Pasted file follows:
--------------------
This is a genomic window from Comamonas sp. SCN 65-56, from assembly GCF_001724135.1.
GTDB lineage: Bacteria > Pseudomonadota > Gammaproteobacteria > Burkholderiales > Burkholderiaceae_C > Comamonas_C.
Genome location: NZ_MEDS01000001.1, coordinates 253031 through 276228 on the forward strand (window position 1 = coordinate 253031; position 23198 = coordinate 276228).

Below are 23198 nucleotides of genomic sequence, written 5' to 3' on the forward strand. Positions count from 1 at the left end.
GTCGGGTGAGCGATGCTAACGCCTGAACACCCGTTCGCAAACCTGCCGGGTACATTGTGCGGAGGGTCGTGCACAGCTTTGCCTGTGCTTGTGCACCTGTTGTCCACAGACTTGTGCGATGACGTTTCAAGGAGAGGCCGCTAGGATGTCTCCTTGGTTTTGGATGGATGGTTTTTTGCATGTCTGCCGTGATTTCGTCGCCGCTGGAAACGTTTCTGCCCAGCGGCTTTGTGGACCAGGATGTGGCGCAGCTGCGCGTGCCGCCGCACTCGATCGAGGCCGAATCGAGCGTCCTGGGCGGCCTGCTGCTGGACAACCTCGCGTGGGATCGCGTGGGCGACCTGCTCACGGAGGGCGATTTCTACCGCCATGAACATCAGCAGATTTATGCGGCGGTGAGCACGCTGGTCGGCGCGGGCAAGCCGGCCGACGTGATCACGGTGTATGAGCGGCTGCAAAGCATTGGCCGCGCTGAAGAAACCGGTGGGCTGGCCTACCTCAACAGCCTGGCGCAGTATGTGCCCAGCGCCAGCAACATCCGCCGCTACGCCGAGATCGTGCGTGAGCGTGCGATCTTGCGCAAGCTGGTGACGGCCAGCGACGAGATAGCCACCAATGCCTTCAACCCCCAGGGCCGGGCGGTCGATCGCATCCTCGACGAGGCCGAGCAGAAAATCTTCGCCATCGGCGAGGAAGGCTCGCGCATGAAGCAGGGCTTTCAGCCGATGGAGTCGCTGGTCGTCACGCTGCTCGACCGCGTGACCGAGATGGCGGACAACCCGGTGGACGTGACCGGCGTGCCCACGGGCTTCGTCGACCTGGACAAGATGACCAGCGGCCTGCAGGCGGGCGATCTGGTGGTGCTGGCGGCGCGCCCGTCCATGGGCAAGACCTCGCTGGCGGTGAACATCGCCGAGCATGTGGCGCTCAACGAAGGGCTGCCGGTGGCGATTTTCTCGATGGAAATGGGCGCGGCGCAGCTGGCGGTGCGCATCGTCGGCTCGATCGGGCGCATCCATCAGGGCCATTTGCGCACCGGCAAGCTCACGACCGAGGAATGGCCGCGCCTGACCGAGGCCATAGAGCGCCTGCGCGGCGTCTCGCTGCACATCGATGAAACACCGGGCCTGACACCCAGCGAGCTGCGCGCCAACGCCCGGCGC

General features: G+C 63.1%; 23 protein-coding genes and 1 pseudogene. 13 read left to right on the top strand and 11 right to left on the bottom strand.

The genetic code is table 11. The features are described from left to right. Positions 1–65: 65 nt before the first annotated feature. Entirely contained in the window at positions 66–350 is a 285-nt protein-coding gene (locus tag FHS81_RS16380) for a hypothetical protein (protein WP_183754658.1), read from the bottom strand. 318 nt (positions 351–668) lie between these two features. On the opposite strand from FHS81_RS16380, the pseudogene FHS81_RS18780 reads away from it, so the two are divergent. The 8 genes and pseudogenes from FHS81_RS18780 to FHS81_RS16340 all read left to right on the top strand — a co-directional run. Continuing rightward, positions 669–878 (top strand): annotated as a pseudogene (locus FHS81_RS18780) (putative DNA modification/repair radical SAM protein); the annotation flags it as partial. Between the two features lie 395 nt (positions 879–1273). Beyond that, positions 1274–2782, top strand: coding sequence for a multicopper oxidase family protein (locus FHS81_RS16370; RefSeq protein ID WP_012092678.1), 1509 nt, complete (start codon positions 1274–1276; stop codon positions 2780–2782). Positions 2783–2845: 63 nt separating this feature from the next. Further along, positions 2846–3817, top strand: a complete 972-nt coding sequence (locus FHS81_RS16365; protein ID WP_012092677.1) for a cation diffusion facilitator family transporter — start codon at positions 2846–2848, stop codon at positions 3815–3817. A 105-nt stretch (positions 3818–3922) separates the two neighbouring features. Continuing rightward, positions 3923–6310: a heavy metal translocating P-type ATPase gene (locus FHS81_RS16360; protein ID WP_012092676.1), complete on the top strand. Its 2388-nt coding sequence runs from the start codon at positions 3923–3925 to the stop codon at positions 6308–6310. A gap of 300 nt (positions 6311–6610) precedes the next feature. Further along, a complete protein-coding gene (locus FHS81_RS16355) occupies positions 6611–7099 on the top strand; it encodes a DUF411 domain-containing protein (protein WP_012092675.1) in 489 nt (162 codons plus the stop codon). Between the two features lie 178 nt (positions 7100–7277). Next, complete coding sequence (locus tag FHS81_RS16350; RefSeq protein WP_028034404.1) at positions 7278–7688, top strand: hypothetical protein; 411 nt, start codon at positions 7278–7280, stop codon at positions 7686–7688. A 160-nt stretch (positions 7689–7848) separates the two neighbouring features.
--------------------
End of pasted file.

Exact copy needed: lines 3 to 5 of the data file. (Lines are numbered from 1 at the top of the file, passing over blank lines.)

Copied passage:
Genome location: NZ_MEDS01000001.1, coordinates 253031 through 276228 on the forward strand (window position 1 = coordinate 253031; position 23198 = coordinate 276228).

Below are 23198 nucleotides of genomic sequence, written 5' to 3' on the forward strand. Positions count from 1 at the left end.
GTCGGGTGAGCGATGCTAACGCCTGAACACCCGTTCGCAAACCTGCCGGGTACATTGTGCGGAGGGTCGTGCACAGCTTTGCCTGTGCTTGTGCACCTGTTGTCCACAGACTTGTGCGATGACGTTTCAAGGAGAGGCCGCTAGGATGTCTCCTTGGTTTTGGATGGATGGTTTTTTGCATGTCTGCCGTGATTTCGTCGCCGCTGGAAACGTTTCTGCCCAGCGGCTTTGTGGACCAGGATGTGGCGCAGCTGCGCGTGCCGCCGCACTCGATCGAGGCCGAATCGAGCGTCCTGGGCGGCCTGCTGCTGGACAACCTCGCGTGGGATCGCGTGGGCGACCTGCTCACGGAGGGCGATTTCTACCGCCATGAACATCAGCAGATTTATGCGGCGGTGAGCACGCTGGTCGGCGCGGGCAAGCCGGCCGACGTGATCACGGTGTATGAGCGGCTGCAAAGCATTGGCCGCGCTGAAGAAACCGGTGGGCTGGCCTACCTCAACAGCCTGGCGCAGTATGTGCCCAGCGCCAGCAACATCCGCCGCTACGCCGAGATCGTGCGTGAGCGTGCGATCTTGCGCAAGCTGGTGACGGCCAGCGACGAGATAGCCACCAATGCCTTCAACCCCCAGGGCCGGGCGGTCGATCGCATCCTCGACGAGGCCGAGCAGAAAATCTTCGCCATCGGCGAGGAAGGCTCGCGCATGAAGCAGGGCTTTCAGCCGATGGAGTCGCTGGTCGTCACGCTGCTCGACCGCGTGACCGAGATGGCGGACAACCCGGTGGACGTGACCGGCGTGCCCACGGGCTTCGTCGACCTGGACAAGATGACCAGCGGCCTGCAGGCGGGCGATCTGGTGGTGCTGGCGGCGCGCCCGTCCATGGGCAAGACCTCGCTGGCGGTGAACATCGCCGAGCATGTGGCGCTCAACGAAGGGCTGCCGGTGGCGATTTTCTCGATGGAAATGGGCGCGGCGCAGCTGGCGGTGCGCATCGTCGGCTCGATCGGGCGCATCCATCAGGGCCATTTGCGCACCGGCAAGCTCACGACCGAGGAATGGCCGCGCCTGACCGAGGCCATAGAGCGCCTGCGCGGCGTCTCGCTGCACATCGATGAAACACCGGGCCTGACACCCAGCGAGCTGCGCGCCAACGCCCGGCGC